SAFER Fort Wayne Community Schools piloted at South Side High School
Fort Wayne Community Schools school safety referendum is on the ballot next week for Fort Wayne voters. The program has been piloted at South Side High School.
Students at South Side High School enter in a line through an open air weapons detection system every morning. Unlike a metal detector, the system looks for specific weapon shaped items – guns, knives, metal cylinders.
Students pass their laptops to security personnel as they pass through, being greeted each morning, before having their laptops given back and continuing on to class. The laptops will set off the security system.
Michael Manuel is the director of security for Fort Wayne Community Schools. He said the weapons detections system looks for items based on shape and volume, so some large metal items – like the laptops and some three ring binders – will set the machine off.
“But those are items that our students are used to and they get those out, so we can get them to class, get them in the building as quickly as possible,” Manuel said.
Manuel said that since the installation of the security system, there has been minimal interruption to students' mornings.
In June, the FWCS board of trustees approved a referendum for the November ballot to support safety and well-being initiatives like the ones in place at South Side in all of the district schools.
It’s being called SAFER Fort Wayne Community Schools and it seeks a maximum of 12 million dollars over an eight year period. A homeowner in Fort Wayne with an average valued home would pay about $6 a month.
Matt Schiebel is the executive director of safety and community partnerships for FWCS. He said that, while the referendum asks for that maximum of 12 million, they don’t necessarily plan to spend all of that.
“In fact, for 2024, we’ve not budgeted for 12 million, we’ve budgeted closer to 7.2 million, which will translate more to an increase in property taxes of about $4.50 for that average priced home," Schiebel said.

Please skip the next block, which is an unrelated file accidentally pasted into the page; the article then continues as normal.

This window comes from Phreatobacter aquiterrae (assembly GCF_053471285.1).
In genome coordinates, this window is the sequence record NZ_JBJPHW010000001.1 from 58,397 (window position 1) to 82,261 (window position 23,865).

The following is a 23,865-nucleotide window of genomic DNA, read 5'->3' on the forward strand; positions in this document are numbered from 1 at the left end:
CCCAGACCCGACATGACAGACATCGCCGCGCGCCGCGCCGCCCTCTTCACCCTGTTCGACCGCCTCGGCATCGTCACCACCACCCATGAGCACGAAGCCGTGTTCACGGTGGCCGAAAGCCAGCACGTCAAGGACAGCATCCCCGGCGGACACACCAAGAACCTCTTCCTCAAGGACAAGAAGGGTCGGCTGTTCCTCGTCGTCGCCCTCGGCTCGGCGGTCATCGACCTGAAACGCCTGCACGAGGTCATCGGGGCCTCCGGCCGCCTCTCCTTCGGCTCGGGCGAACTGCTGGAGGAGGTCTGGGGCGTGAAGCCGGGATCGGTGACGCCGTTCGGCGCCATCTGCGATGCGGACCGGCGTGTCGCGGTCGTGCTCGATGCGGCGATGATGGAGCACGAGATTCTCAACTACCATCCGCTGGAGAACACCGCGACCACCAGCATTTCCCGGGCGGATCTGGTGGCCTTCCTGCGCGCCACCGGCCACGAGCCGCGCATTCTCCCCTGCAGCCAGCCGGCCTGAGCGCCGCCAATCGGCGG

The referendum mixes safety initiatives with wellness initiatives to address violence in schools, both as it happens and at the root cause. Schieble said the push for it came from an outreach of several groups, including parents.
“That was a whole committee that came together that involved business leaders, people from the police and the fire department, people within the school corporation, various ministers and pastors and heads of nonprofits that worked with Dr. Daniel and school representatives to make recommendations," he said.
Last year, FWCS had nine instances of handguns brought into schools.
At South Side High School, they have two peacemakers that will intervene when students have trouble. Chris Lahr is a peacemaker at South Side and he said the main goal is to help develop a culture of peace in the school according to Martin Luther King Jr.’s Principles of Nonviolence.
But he also said he’s an ear for students.
“A lot of kids just need to be listened to," Lahr said. "A lot of fighting goes on, it’s external violence, that’s a reflection of something that’s internal, internal violence. And so, sometimes people just need to unpack. So, sometimes I’m there to break up a fight, and sometimes I’m there to keep a fight from ever happening because we’ve unpacked some of that beef they have inside.”
Lahr, along with his fellow peacemaker, has established a relationship with students to help them feel comfortable about coming to them with problems before they can reach a violent outburst.
“And help them realize it’s okay to have conflict, because everybody does, but there’s certain ways to deal with conflict and you can deal with it in a nonviolent way and so giving people that opportunity to do that," he said."
Money from the referendum would also add two peacemakers to all schools in the district.
Lahr also said part of his job as a peacekeeper is to empower student leaders to also help advocate for peace within the student body. Olivia Soto is a senior at South Side and a student peacemaker. The initiative began during her freshman year.
“This past year has been our biggest group of peacemakers, especially at the peace club at South Side, and I guess what we try to do it just like make the students feel like this is more so a home, a community," Soto said.
Soto said especially this past year, with having advocates and the detection system, she feels safer and less worried when she’s at school.
“When I’m here, I have no worries anymore," she said. "I definitely have noticed the change in my brain from being nervous about things going on outside, to coming in here and now I don’t really think about that at all, I can focus on my schoolwork.”
Money from the referendum would place school advocates in every school, as well as add 18 mental health therapists and 12 school resource officers to the district. While FWCS elementary schools already have licensed therapists, the addition would add them to each middle and high school. The resource officers would also be added to the middle and high schools.
The money can also be used for systems inside buildings that would alert building leaders if a door is left open.
The referendum is on the ballot Tuesday for those living within the FWCS boundaries.